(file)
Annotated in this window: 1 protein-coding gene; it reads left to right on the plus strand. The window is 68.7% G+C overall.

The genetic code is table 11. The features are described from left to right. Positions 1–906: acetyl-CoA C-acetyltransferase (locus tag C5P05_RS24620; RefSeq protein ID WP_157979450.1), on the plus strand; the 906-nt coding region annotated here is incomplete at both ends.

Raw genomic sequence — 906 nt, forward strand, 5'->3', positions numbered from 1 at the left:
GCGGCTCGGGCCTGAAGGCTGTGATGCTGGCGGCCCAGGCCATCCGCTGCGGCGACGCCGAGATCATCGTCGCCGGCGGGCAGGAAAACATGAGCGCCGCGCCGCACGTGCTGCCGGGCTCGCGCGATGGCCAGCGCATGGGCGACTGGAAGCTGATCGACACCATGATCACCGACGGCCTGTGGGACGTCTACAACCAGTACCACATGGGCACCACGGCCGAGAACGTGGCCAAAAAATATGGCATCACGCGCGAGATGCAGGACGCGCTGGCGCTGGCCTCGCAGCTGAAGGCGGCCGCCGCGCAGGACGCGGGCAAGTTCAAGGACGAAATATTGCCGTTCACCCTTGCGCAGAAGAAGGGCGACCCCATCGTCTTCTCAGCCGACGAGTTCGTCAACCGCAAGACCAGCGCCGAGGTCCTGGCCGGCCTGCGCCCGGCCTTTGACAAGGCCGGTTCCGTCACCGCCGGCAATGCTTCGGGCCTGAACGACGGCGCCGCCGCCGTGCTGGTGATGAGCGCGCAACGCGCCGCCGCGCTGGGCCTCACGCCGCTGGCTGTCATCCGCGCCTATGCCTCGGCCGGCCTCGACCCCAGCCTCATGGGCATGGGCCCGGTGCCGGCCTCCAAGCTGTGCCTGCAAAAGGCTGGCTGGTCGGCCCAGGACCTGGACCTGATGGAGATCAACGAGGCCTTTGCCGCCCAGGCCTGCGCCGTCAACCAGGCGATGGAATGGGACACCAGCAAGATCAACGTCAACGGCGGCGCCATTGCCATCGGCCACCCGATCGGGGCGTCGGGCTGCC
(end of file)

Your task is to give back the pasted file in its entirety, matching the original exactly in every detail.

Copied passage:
Annotated in this window: 1 protein-coding gene; it reads left to right on the plus strand. The window is 68.7% G+C overall.

The genetic code is table 11. The features are described from left to right. Positions 1–906: acetyl-CoA C-acetyltransferase (locus tag C5P05_RS24620; RefSeq protein ID WP_157979450.1), on the plus strand; the 906-nt coding region annotated here is incomplete at both ends.

Raw genomic sequence — 906 nt, forward strand, 5'->3', positions numbered from 1 at the left:
GCGGCTCGGGCCTGAAGGCTGTGATGCTGGCGGCCCAGGCCATCCGCTGCGGCGACGCCGAGATCATCGTCGCCGGCGGGCAGGAAAACATGAGCGCCGCGCCGCACGTGCTGCCGGGCTCGCGCGATGGCCAGCGCATGGGCGACTGGAAGCTGATCGACACCATGATCACCGACGGCCTGTGGGACGTCTACAACCAGTACCACATGGGCACCACGGCCGAGAACGTGGCCAAAAAATATGGCATCACGCGCGAGATGCAGGACGCGCTGGCGCTGGCCTCGCAGCTGAAGGCGGCCGCCGCGCAGGACGCGGGCAAGTTCAAGGACGAAATATTGCCGTTCACCCTTGCGCAGAAGAAGGGCGACCCCATCGTCTTCTCAGCCGACGAGTTCGTCAACCGCAAGACCAGCGCCGAGGTCCTGGCCGGCCTGCGCCCGGCCTTTGACAAGGCCGGTTCCGTCACCGCCGGCAATGCTTCGGGCCTGAACGACGGCGCCGCCGCCGTGCTGGTGATGAGCGCGCAACGCGCCGCCGCGCTGGGCCTCACGCCGCTGGCTGTCATCCGCGCCTATGCCTCGGCCGGCCTCGACCCCAGCCTCATGGGCATGGGCCCGGTGCCGGCCTCCAAGCTGTGCCTGCAAAAGGCTGGCTGGTCGGCCCAGGACCTGGACCTGATGGAGATCAACGAGGCCTTTGCCGCCCAGGCCTGCGCCGTCAACCAGGCGATGGAATGGGACACCAGCAAGATCAACGTCAACGGCGGCGCCATTGCCATCGGCCACCCGATCGGGGCGTCGGGCTGCC